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I've been playing with COM lately and while getting to understand the mechanism of how class methods/properties are called an idea came to mind: what if we can have a global instance of a class that exposes a Factory for creating new instances of that class but the Initializer method is Private. Is that possible? The answer is YES. We can make use of the Me special variable to find and replace the instance pointer so that we can redirect calls to the desired instance.

Consider Class1 which has the VB_PredeclaredId set to True:

VERSION 1.0 CLASS
BEGIN
  MultiUse = -1  'True
END
Attribute VB_Name = "Class1"
Attribute VB_GlobalNameSpace = False
Attribute VB_Creatable = False
Attribute VB_PredeclaredId = True
Attribute VB_Exposed = False
'@PredeclaredId
Option Explicit

#If Mac Then
    #If VBA7 Then
        Private Declare PtrSafe Function CopyMemory Lib "/usr/lib/libc.dylib" Alias "memmove" (Destination As Any, Source As Any, ByVal Length As LongPtr) As LongPtr
    #Else
        Private Declare Function CopyMemory Lib "/usr/lib/libc.dylib" Alias "memmove" (Destination As Any, Source As Any, ByVal Length As Long) As Long
    #End If
#Else 'Windows
    'https://msdn.microsoft.com/en-us/library/mt723419(v=vs.85).aspx
    #If VBA7 Then
        Private Declare PtrSafe Sub CopyMemory Lib "kernel32" Alias "RtlMoveMemory" (Destination As Any, Source As Any, ByVal Length As LongPtr)
    #Else
        Private Declare Sub CopyMemory Lib "kernel32" Alias "RtlMoveMemory" (Destination As Any, Source As Any, ByVal Length As Long)
    #End If
#End If

#If Win64 Then
    Private Const PTR_SIZE As Long = 8
#Else
    Private Const PTR_SIZE As Long = 4
#End If

Private m_name As String
Private m_id As Long

Public Function Factory(ByVal newName As String, ByVal newID As Long) As Class1
    Dim newClass1 As Class1
    Set newClass1 = New Class1
    '
    #If VBA7 Then
        Dim mePtr As LongPtr
        Dim swapAddr As LongPtr
    #Else
        Dim mePtr As Long
        Dim swapAddr As Long
    #End If
    '
    'Find the address where the swap must happen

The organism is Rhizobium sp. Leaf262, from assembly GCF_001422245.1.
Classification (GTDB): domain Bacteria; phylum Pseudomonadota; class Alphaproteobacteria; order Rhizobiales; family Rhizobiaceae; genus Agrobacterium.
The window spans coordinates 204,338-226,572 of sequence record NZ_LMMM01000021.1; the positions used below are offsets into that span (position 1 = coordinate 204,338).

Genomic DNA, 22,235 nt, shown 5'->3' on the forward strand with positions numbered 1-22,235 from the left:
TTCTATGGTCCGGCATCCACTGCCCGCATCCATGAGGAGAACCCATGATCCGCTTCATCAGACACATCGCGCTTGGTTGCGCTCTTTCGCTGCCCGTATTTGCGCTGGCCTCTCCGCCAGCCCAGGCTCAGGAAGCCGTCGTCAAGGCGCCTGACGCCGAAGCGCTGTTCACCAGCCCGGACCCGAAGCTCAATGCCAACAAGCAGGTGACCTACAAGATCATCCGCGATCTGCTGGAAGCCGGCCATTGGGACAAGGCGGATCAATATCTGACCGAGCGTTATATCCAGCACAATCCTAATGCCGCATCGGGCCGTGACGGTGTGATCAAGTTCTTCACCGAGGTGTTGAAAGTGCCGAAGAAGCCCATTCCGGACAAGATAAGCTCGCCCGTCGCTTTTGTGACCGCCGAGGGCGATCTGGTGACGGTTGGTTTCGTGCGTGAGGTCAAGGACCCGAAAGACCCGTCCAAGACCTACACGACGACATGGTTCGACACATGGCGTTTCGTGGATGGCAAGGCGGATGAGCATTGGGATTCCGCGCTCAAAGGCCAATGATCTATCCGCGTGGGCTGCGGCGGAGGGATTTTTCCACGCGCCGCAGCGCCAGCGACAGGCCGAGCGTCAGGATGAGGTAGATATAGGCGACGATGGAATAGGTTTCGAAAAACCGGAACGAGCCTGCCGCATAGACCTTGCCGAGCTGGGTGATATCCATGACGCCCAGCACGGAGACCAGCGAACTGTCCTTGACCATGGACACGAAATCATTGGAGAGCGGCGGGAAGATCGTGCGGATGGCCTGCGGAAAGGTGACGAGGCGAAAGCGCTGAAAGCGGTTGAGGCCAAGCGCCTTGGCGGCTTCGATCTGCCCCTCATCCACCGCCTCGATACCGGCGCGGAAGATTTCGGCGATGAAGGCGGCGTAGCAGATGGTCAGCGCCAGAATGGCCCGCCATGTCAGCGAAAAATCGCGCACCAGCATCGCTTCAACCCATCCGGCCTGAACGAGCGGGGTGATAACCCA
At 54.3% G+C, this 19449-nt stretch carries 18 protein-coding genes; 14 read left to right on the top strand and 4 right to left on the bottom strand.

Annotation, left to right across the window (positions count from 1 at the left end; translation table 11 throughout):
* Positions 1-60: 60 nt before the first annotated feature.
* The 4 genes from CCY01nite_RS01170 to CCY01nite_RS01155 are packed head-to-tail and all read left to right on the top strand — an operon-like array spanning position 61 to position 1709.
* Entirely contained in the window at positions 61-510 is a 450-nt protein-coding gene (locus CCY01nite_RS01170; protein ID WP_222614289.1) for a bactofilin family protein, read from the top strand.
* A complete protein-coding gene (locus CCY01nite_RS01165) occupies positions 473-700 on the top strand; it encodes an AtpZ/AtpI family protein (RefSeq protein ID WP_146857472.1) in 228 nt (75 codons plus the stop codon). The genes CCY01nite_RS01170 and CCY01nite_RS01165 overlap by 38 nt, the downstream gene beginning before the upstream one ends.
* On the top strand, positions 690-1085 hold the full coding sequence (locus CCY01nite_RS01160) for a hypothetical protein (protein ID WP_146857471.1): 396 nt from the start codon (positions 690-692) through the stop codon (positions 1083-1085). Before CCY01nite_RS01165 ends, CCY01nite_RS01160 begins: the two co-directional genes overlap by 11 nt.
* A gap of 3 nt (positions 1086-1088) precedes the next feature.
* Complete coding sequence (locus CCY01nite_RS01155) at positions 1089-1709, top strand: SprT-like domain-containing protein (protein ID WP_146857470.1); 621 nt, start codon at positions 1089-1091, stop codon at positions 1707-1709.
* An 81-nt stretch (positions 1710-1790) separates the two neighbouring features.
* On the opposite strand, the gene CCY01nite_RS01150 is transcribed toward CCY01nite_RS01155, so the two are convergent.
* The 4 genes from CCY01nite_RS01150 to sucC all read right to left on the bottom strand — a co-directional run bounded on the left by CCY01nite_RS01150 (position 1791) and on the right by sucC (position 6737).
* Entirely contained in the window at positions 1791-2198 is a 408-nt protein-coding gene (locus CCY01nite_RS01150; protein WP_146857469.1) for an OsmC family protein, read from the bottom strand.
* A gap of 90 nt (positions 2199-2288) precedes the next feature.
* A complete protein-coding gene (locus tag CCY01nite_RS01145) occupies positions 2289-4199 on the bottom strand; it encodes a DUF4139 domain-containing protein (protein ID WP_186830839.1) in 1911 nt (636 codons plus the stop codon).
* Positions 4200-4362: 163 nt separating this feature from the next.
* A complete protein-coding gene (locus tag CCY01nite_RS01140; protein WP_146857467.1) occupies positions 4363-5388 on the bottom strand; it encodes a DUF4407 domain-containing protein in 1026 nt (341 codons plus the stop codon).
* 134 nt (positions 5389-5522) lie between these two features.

'Note we cannot save ObjPtr(Me) to a variable because
    '   we could get the position of that variable instead
    swapAddr = VarPtr(Me)
    Do
        swapAddr = swapAddr + PTR_SIZE
        CopyMemory mePtr, ByVal swapAddr, PTR_SIZE
    Loop Until mePtr = ObjPtr(Me)
    'Debug.Print swapAddr - VarPtr(Me) '56 on x64 and 168 on x32
    '
    CopyMemory ByVal swapAddr, ObjPtr(newClass1), PTR_SIZE
    Init newName, newID
    CopyMemory ByVal swapAddr, mePtr, PTR_SIZE
    '
    Set Factory = newClass1
 End Function

Private Sub Init(ByVal newName As String, ByVal newID As Long)
    m_name = newName
    m_id = newID
End Sub

Public Property Get Name() As String
    Name = m_name
End Property

Public Property Get ID() As Long
    ID = m_id
End Property

Now we could create and use new instances like this:

Sub TestFactory()
    With Class1.Factory("Test", 4)
        Debug.Print .Name
        Debug.Print .ID
    End With
End Sub

even if the Init method is Private.

I don't really understand why the offset is 56 bytes on x64 and 168 bytes on x32 (at least on my computers). Would be nice if somebody could figure this out so that the loop used in finding the swap address is not needed anymore.


EDIT 1

Apparently on x64 it is sufficient to get the swap address like this:

    #If Win64 Then
        swapAddr = VarPtr(Factory) + PTR_SIZE
        mePtr = ObjPtr(Me)
    #End If

so no loop would be needed.

Edit 2